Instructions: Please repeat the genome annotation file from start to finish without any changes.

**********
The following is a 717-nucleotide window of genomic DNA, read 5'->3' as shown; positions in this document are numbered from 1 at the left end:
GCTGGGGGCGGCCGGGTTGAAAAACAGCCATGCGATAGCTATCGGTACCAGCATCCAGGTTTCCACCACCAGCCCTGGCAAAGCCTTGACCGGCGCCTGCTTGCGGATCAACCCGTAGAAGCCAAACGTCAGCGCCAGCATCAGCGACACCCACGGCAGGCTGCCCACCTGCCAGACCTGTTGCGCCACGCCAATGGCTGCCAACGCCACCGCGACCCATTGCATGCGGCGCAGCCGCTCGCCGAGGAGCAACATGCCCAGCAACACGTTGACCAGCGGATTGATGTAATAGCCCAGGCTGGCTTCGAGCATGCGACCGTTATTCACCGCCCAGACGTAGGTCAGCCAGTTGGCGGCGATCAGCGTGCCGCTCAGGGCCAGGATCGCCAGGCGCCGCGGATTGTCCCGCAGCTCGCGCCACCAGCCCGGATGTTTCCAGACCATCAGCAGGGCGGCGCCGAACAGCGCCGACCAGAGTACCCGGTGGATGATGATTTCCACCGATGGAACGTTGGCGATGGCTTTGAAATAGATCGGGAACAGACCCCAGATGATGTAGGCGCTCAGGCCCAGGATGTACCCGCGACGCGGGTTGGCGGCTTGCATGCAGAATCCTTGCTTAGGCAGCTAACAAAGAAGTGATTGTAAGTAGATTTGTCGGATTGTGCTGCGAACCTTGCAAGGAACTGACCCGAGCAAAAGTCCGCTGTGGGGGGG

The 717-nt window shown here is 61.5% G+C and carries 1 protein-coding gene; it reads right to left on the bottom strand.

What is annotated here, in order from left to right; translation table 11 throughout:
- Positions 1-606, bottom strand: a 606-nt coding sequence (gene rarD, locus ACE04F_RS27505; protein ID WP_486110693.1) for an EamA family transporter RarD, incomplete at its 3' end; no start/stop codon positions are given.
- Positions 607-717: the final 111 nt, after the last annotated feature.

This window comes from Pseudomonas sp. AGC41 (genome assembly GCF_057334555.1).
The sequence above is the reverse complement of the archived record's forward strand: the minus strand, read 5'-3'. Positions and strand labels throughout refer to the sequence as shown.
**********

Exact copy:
The following is a 717-nucleotide window of genomic DNA, read 5'->3' as shown; positions in this document are numbered from 1 at the left end:
GCTGGGGGCGGCCGGGTTGAAAAACAGCCATGCGATAGCTATCGGTACCAGCATCCAGGTTTCCACCACCAGCCCTGGCAAAGCCTTGACCGGCGCCTGCTTGCGGATCAACCCGTAGAAGCCAAACGTCAGCGCCAGCATCAGCGACACCCACGGCAGGCTGCCCACCTGCCAGACCTGTTGCGCCACGCCAATGGCTGCCAACGCCACCGCGACCCATTGCATGCGGCGCAGCCGCTCGCCGAGGAGCAACATGCCCAGCAACACGTTGACCAGCGGATTGATGTAATAGCCCAGGCTGGCTTCGAGCATGCGACCGTTATTCACCGCCCAGACGTAGGTCAGCCAGTTGGCGGCGATCAGCGTGCCGCTCAGGGCCAGGATCGCCAGGCGCCGCGGATTGTCCCGCAGCTCGCGCCACCAGCCCGGATGTTTCCAGACCATCAGCAGGGCGGCGCCGAACAGCGCCGACCAGAGTACCCGGTGGATGATGATTTCCACCGATGGAACGTTGGCGATGGCTTTGAAATAGATCGGGAACAGACCCCAGATGATGTAGGCGCTCAGGCCCAGGATGTACCCGCGACGCGGGTTGGCGGCTTGCATGCAGAATCCTTGCTTAGGCAGCTAACAAAGAAGTGATTGTAAGTAGATTTGTCGGATTGTGCTGCGAACCTTGCAAGGAACTGACCCGAGCAAAAGTCCGCTGTGGGGGGG

The 717-nt window shown here is 61.5% G+C and carries 1 protein-coding gene; it reads right to left on the bottom strand.

What is annotated here, in order from left to right; translation table 11 throughout:
- Positions 1-606, bottom strand: a 606-nt coding sequence (gene rarD, locus ACE04F_RS27505; protein ID WP_486110693.1) for an EamA family transporter RarD, incomplete at its 3' end; no start/stop codon positions are given.
- Positions 607-717: the final 111 nt, after the last annotated feature.

This window comes from Pseudomonas sp. AGC41 (genome assembly GCF_057334555.1).
The sequence above is the reverse complement of the archived record's forward strand: the minus strand, read 5'-3'. Positions and strand labels throughout refer to the sequence as shown.